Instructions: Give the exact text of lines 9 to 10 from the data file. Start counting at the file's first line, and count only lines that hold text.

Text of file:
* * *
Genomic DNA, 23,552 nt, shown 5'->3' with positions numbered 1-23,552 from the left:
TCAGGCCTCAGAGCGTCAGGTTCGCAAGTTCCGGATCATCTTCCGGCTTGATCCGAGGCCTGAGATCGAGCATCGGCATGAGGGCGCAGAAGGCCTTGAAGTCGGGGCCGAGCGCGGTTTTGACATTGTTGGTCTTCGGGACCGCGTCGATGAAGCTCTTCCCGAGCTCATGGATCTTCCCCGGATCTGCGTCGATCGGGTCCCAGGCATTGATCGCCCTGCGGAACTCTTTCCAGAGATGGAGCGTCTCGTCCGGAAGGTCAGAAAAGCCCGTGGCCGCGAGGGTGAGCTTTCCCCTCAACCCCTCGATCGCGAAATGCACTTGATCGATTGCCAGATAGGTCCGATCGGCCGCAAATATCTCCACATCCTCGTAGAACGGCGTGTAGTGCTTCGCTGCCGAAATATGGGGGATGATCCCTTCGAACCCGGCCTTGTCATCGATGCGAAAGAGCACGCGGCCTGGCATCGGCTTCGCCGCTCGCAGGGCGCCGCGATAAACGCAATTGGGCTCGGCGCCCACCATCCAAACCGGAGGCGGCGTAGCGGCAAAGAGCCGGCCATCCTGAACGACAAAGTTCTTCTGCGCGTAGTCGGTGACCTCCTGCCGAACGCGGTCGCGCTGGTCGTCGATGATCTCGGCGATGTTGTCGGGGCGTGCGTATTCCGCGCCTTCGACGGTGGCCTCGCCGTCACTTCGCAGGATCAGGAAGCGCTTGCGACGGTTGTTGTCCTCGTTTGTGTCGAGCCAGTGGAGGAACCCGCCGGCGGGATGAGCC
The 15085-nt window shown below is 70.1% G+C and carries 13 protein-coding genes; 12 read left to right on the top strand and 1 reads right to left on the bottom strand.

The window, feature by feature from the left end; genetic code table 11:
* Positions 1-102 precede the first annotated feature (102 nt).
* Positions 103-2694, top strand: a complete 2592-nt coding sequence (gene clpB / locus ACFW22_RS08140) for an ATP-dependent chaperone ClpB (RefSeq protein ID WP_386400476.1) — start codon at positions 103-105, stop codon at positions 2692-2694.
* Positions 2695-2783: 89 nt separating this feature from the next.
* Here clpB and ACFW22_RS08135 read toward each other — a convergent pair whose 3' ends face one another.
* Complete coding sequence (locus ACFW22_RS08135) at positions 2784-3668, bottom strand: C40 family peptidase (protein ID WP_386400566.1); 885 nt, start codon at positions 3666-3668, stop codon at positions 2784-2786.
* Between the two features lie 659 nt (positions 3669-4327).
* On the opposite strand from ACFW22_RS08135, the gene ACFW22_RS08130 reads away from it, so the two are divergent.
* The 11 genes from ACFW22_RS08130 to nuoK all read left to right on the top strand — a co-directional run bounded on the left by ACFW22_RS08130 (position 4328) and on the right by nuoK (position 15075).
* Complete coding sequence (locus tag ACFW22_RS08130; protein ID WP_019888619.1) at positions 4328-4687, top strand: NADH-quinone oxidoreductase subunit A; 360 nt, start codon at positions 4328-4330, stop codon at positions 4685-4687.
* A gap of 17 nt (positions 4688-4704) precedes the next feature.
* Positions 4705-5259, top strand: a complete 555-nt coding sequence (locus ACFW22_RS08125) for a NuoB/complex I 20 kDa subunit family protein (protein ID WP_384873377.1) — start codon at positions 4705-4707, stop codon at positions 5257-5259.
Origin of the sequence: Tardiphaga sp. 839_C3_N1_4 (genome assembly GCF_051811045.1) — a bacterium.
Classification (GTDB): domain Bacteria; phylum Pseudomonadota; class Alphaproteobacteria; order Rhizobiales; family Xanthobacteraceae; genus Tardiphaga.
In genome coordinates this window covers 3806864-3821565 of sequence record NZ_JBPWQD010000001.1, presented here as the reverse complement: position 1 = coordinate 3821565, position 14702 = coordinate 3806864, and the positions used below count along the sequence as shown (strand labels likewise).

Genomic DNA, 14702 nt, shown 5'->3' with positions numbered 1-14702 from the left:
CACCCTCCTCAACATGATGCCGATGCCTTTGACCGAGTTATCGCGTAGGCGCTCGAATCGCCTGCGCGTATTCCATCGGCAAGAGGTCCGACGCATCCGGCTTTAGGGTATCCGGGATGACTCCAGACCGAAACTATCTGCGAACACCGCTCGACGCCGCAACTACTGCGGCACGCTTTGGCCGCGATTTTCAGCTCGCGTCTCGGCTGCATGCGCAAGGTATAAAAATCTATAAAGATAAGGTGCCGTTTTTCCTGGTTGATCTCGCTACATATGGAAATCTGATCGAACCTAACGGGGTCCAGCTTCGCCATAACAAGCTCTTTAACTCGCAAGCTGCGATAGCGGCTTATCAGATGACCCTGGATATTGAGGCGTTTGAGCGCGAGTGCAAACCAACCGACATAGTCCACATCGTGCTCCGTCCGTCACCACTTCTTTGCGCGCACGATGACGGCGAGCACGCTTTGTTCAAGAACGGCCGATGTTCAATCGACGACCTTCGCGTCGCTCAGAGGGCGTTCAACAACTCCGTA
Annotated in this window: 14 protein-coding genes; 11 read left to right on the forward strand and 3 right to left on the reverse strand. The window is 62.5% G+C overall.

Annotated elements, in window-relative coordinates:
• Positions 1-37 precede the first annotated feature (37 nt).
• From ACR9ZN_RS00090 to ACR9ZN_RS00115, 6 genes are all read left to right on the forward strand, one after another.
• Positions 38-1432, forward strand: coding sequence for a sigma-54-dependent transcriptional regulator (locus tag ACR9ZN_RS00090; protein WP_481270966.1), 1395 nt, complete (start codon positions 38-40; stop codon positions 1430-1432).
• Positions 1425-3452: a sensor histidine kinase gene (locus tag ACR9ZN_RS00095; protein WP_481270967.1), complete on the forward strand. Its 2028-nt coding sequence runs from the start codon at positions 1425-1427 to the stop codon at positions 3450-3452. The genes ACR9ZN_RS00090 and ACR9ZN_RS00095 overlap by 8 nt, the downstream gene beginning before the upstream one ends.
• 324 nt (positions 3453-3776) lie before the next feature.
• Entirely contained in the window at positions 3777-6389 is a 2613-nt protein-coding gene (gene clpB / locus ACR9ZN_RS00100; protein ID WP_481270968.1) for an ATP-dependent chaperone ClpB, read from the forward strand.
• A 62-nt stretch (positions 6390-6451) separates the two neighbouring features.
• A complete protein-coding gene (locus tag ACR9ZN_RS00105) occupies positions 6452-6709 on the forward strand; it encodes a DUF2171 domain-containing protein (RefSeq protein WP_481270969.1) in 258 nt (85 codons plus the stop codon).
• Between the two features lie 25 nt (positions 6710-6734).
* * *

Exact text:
* Complete coding sequence (locus ACFW22_RS08135) at positions 2784-3668, bottom strand: C40 family peptidase (protein ID WP_386400566.1); 885 nt, start codon at positions 3666-3668, stop codon at positions 2784-2786.
* Between the two features lie 659 nt (positions 3669-4327).